- 29 Oct 02
The world might not have been staying up late waiting for a double-CD of moaning delta blues and stirring gospel tunes from Chris Rea, but then the world has never been too hot at knowing what it needs
This is the album East West Records in the UK refused to release, so it must be worth a listen or two. And it is, and much more. The world might not have been staying up late waiting for a double-CD of moaning delta blues and stirring gospel tunes from Chris Rea, but then the world has never been too hot at knowing what it needs, no more than record company dullards are.
Yes, it’s a long way from ‘Fool (If You Think It’s Over’), but finally Rea’s well-gargled voice makes complete sense as he rambles through electrified delta blues that echo the works of his hero Charley Patton. Along the road it tips the hat towards JJ Cale, Robert Johnson, Ry Cooder, Leadbelly, Blind Lemon Jefferson and Son House too, without ever letting you forget that these songs and sounds are the outpouring of a soul far too long in hock to the men in suits.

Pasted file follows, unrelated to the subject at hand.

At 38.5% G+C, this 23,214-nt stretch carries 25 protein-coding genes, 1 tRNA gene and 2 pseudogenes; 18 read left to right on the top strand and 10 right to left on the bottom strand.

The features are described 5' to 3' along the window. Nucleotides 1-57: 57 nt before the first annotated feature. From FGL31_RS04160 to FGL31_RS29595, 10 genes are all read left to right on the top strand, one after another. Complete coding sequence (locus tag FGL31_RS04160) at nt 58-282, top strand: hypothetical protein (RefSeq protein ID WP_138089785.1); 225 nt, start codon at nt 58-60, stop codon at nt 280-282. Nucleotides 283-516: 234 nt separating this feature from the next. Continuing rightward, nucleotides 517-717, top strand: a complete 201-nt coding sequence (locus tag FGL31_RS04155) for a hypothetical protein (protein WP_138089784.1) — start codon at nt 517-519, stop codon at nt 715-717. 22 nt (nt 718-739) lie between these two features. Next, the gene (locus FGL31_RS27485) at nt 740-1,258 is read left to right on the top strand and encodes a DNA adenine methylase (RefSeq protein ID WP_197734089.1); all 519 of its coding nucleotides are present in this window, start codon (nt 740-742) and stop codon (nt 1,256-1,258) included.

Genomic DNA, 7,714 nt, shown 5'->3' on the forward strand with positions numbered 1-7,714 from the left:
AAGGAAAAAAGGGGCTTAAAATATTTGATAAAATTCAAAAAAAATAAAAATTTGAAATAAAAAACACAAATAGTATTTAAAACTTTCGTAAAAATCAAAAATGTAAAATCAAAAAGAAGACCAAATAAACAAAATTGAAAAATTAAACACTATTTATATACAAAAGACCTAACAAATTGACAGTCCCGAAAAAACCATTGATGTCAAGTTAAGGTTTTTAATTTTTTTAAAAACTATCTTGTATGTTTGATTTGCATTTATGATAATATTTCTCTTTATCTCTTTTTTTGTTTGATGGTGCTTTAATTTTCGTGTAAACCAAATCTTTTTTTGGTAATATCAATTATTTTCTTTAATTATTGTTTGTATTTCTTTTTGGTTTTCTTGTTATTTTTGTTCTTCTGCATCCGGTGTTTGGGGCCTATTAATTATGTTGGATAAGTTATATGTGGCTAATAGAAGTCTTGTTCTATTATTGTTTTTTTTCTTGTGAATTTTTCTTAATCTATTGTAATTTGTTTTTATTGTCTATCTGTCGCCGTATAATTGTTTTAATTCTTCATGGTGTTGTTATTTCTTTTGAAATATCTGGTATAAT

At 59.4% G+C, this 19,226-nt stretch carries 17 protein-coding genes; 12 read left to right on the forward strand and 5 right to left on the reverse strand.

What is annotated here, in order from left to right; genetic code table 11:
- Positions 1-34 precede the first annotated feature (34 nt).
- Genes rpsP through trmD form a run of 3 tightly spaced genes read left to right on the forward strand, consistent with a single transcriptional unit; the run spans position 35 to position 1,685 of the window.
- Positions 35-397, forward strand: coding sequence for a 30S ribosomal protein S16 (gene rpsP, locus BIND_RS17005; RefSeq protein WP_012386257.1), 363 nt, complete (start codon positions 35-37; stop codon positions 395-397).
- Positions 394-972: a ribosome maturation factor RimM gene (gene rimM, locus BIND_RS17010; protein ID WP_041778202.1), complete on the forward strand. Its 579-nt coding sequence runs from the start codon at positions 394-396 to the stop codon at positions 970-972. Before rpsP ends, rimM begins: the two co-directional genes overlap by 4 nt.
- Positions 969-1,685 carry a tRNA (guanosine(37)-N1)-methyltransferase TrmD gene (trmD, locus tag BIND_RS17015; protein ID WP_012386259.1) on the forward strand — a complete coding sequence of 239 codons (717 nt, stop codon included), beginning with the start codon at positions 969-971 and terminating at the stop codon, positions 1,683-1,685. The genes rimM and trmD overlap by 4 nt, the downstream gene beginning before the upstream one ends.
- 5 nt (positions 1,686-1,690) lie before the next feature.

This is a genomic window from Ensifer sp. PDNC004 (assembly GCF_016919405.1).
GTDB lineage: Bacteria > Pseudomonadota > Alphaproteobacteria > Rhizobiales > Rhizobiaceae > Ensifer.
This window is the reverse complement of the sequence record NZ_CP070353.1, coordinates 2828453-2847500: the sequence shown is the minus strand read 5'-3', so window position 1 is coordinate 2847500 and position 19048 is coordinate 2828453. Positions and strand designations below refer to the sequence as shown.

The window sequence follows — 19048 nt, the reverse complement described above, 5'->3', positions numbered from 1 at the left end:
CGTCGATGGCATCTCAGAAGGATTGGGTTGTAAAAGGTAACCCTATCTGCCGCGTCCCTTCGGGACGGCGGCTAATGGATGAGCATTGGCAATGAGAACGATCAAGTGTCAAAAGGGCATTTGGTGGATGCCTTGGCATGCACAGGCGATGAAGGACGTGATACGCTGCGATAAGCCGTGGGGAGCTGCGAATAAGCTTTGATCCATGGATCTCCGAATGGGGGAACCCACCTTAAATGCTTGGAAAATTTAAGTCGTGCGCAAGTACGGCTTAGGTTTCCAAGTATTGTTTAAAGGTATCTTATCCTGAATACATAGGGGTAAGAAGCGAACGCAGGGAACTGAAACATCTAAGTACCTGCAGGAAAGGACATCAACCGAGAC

The opening track ‘Easy Rider’ sets the tone for the journey with its evocative slide guitar, groaning vocals and its intense, brooding atmosphere. ‘Dancing The Blues Away’ is driven by the accordion of Ed Hession with Rea’s voice in top form. The slinky ‘Qualified’ has wit and elegance and is reminiscent of Cream/Willie Dixon’s ‘Spoonful’. Gerry O’Connor infiltrates his banjo to superb effect, especially on the autobiographical ‘Stony Road’. The second CD ends appropriately with ‘Give That Girl A Diamond’, a convincing tribute to Rea’s life-long sweetheart and wife Joan.